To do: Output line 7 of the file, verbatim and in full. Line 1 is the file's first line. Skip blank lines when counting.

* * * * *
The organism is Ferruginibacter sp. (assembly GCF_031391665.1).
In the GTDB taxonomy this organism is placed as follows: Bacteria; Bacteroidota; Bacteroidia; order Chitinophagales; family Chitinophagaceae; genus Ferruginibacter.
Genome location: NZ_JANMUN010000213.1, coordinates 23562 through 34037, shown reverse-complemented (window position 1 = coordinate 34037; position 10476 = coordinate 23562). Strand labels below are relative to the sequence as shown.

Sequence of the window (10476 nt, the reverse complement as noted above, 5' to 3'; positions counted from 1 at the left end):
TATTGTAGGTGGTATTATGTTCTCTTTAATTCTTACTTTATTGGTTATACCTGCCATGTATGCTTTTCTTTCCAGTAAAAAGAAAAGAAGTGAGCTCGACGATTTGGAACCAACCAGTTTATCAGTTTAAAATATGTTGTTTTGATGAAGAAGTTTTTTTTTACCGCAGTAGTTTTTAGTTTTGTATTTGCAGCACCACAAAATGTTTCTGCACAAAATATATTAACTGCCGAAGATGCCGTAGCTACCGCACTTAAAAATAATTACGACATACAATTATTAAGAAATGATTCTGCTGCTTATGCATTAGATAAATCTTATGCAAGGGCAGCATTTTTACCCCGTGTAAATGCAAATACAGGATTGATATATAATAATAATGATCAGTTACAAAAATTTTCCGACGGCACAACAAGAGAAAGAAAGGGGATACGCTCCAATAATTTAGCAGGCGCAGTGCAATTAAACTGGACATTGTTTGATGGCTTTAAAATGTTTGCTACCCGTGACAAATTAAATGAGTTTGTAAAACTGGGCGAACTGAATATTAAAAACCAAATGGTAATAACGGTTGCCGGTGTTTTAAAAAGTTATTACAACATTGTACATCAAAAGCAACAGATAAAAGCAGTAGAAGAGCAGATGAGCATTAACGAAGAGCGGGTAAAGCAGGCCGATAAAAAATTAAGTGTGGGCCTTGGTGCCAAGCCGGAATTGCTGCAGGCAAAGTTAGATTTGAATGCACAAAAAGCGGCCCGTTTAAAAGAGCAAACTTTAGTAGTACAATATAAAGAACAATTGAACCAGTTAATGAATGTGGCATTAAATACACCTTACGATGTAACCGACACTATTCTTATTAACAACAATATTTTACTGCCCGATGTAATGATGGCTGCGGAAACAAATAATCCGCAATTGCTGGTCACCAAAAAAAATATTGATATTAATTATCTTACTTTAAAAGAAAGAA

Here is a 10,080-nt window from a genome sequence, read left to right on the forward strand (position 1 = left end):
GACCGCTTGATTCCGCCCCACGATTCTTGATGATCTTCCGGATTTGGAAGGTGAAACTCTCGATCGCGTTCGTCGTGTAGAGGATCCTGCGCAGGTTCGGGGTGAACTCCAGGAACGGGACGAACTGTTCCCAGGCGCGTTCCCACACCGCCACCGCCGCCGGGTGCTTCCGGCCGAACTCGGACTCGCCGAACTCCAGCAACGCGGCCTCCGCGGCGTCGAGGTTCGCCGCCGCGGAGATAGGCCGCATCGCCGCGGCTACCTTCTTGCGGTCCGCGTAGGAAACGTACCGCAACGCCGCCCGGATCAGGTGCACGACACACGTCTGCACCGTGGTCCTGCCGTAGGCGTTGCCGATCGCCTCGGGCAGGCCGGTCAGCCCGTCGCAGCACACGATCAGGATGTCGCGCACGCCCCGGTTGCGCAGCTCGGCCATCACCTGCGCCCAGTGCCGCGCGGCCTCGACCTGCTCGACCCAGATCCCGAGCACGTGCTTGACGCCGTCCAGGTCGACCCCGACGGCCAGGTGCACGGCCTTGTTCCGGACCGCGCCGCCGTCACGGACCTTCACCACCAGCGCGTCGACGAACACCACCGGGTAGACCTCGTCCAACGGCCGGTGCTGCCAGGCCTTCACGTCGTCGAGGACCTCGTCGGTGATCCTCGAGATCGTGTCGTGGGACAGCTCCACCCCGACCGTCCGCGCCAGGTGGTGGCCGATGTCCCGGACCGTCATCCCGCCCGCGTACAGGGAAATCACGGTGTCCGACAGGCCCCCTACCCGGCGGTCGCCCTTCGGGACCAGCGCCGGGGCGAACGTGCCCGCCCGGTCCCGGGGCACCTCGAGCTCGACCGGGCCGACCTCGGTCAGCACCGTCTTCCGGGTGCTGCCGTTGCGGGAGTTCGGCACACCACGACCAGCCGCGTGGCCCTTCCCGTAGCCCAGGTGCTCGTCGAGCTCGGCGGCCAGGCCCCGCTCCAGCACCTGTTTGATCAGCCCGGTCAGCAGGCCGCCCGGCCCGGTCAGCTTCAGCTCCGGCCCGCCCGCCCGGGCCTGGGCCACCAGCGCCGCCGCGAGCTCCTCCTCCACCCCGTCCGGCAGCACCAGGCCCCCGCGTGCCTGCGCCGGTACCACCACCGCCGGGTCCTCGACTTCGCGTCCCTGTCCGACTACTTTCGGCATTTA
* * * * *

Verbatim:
GACCGCTTGATTCCGCCCCACGATTCTTGATGATCTTCCGGATTTGGAAGGTGAAACTCTCGATCGCGTTCGTCGTGTAGAGGATCCTGCGCAGGTTCGGGGTGAACTCCAGGAACGGGACGAACTGTTCCCAGGCGCGTTCCCACACCGCCACCGCCGCCGGGTGCTTCCGGCCGAACTCGGACTCGCCGAACTCCAGCAACGCGGCCTCCGCGGCGTCGAGGTTCGCCGCCGCGGAGATAGGCCGCATCGCCGCGGCTACCTTCTTGCGGTCCGCGTAGGAAACGTACCGCAACGCCGCCCGGATCAGGTGCACGACACACGTCTGCACCGTGGTCCTGCCGTAGGCGTTGCCGATCGCCTCGGGCAGGCCGGTCAGCCCGTCGCAGCACACGATCAGGATGTCGCGCACGCCCCGGTTGCGCAGCTCGGCCATCACCTGCGCCCAGTGCCGCGCGGCCTCGACCTGCTCGACCCAGATCCCGAGCACGTGCTTGACGCCGTCCAGGTCGACCCCGACGGCCAGGTGCACGGCCTTGTTCCGGACCGCGCCGCCGTCACGGACCTTCACCACCAGCGCGTCGACGAACACCACCGGGTAGACCTCGTCCAACGGCCGGTGCTGCCAGGCCTTCACGTCGTCGAGGACCTCGTCGGTGATCCTCGAGATCGTGTCGTGGGACAGCTCCACCCCGACCGTCCGCGCCAGGTGGTGGCCGATGTCCCGGACCGTCATCCCGCCCGCGTACAGGGAAATCACGGTGTCCGACAGGCCCCCTACCCGGCGGTCGCCCTTCGGGACCAGCGCCGGGGCGAACGTGCCCGCCCGGTCCCGGGGCACCTCGAGCTCGACCGGGCCGACCTCGGTCAGCACCGTCTTCCGGGTGCTGCCGTTGCGGGAGTTCGGCACACCACGACCAGCCGCGTGGCCCTTCCCGTAGCCCAGGTGCTCGTCGAGCTCGGCGGCCAGGCCCCGCTCCAGCACCTGTTTGATCAGCCCGGTCAGCAGGCCGCCCGGCCCGGTCAGCTTCAGCTCCGGCCCGCCCGCCCGGGCCTGGGCCACCAGCGCCGCCGCGAGCTCCTCCTCCACCCCGTCCGGCAGCACCAGGCCCCCGCGTGCCTGCGCCGGTACCACCACCGCCGGGTCCTCGACTTCGCGTCCCTGTCCGACTACTTTCGGCATTTA